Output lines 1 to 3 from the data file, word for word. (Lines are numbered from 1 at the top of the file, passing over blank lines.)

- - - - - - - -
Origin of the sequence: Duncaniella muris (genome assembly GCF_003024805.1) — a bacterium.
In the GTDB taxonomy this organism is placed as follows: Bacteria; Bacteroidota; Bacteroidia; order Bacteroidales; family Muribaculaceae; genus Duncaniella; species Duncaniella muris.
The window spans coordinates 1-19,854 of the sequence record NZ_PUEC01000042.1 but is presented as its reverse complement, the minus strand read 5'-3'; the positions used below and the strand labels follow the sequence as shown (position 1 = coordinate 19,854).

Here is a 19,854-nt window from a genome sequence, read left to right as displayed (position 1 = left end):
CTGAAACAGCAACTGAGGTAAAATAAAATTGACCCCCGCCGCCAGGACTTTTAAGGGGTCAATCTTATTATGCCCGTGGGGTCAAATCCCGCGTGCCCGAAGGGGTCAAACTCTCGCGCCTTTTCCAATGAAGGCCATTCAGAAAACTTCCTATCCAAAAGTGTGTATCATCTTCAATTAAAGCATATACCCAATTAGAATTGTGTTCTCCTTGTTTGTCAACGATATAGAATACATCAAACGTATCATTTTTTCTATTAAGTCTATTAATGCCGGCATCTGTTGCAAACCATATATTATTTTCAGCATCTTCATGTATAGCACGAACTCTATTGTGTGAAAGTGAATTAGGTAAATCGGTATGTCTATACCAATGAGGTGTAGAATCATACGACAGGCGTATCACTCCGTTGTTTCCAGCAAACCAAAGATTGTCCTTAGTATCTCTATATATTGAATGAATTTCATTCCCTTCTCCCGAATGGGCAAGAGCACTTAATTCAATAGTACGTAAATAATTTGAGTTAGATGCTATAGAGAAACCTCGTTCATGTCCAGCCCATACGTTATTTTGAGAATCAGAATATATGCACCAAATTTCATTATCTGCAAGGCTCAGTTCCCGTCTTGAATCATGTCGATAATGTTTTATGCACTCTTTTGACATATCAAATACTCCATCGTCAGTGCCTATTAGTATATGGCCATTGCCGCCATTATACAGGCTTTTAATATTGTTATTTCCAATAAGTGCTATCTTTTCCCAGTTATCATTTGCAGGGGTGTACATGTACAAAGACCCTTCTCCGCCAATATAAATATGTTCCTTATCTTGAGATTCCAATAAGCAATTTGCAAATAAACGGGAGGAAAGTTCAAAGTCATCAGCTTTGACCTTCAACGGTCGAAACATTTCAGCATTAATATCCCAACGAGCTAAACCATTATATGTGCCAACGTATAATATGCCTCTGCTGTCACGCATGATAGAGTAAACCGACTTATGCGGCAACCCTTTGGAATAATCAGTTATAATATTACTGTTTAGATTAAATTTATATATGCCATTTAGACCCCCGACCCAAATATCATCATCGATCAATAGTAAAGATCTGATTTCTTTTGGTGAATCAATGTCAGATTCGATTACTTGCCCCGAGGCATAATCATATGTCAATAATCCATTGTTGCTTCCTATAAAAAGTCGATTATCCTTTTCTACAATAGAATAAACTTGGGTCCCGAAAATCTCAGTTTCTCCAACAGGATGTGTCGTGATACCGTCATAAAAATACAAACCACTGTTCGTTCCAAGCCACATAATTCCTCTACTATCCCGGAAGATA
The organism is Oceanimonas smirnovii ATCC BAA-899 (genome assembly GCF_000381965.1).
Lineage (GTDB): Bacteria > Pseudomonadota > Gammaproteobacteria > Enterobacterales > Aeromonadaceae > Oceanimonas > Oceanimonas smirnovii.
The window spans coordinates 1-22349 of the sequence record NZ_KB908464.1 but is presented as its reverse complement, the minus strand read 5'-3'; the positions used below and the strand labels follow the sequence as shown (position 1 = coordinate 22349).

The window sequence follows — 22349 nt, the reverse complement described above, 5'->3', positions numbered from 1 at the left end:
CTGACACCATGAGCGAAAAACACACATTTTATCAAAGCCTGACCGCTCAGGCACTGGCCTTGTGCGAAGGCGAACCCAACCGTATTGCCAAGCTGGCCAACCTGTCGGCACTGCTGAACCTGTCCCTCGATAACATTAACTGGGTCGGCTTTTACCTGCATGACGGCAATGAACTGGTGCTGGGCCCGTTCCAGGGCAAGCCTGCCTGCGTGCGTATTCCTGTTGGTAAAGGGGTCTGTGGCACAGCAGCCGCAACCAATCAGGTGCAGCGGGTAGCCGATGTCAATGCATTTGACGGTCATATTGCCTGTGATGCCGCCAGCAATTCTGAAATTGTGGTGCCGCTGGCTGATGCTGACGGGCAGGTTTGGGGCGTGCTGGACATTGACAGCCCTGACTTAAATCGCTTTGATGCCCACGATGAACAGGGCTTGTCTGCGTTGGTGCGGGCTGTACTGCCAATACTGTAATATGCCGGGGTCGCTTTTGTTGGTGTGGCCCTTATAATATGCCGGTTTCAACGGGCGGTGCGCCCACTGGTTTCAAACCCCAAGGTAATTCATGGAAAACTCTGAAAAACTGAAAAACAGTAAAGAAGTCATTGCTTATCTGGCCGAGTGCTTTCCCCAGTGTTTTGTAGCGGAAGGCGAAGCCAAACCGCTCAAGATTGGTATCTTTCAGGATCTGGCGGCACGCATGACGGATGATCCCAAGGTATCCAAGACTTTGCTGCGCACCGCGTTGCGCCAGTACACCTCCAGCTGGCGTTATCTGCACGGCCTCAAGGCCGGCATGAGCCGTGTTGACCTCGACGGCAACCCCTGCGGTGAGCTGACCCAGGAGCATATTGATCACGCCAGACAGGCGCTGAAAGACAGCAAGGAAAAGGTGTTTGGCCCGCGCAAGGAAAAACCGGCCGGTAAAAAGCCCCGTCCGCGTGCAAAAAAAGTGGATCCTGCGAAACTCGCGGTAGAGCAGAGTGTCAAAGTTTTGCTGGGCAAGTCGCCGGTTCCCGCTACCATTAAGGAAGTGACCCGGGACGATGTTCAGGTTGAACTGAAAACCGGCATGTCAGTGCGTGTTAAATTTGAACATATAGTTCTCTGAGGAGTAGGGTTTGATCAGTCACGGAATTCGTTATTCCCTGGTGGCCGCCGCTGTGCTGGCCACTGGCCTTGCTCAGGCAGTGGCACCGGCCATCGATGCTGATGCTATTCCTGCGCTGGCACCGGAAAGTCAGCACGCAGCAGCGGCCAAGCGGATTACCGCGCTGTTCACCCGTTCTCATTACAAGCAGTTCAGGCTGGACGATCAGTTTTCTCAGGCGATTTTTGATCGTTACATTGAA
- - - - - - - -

Origin of the sequence: Duncaniella muris (genome assembly GCF_003024805.1) — a bacterium.
In the GTDB taxonomy this organism is placed as follows: Bacteria; Bacteroidota; Bacteroidia; order Bacteroidales; family Muribaculaceae; genus Duncaniella; species Duncaniella muris.
The window spans coordinates 1-19,854 of the sequence record NZ_PUEC01000042.1 but is presented as its reverse complement, the minus strand read 5'-3'; the positions used below and the strand labels follow the sequence as shown (position 1 = coordinate 19,854).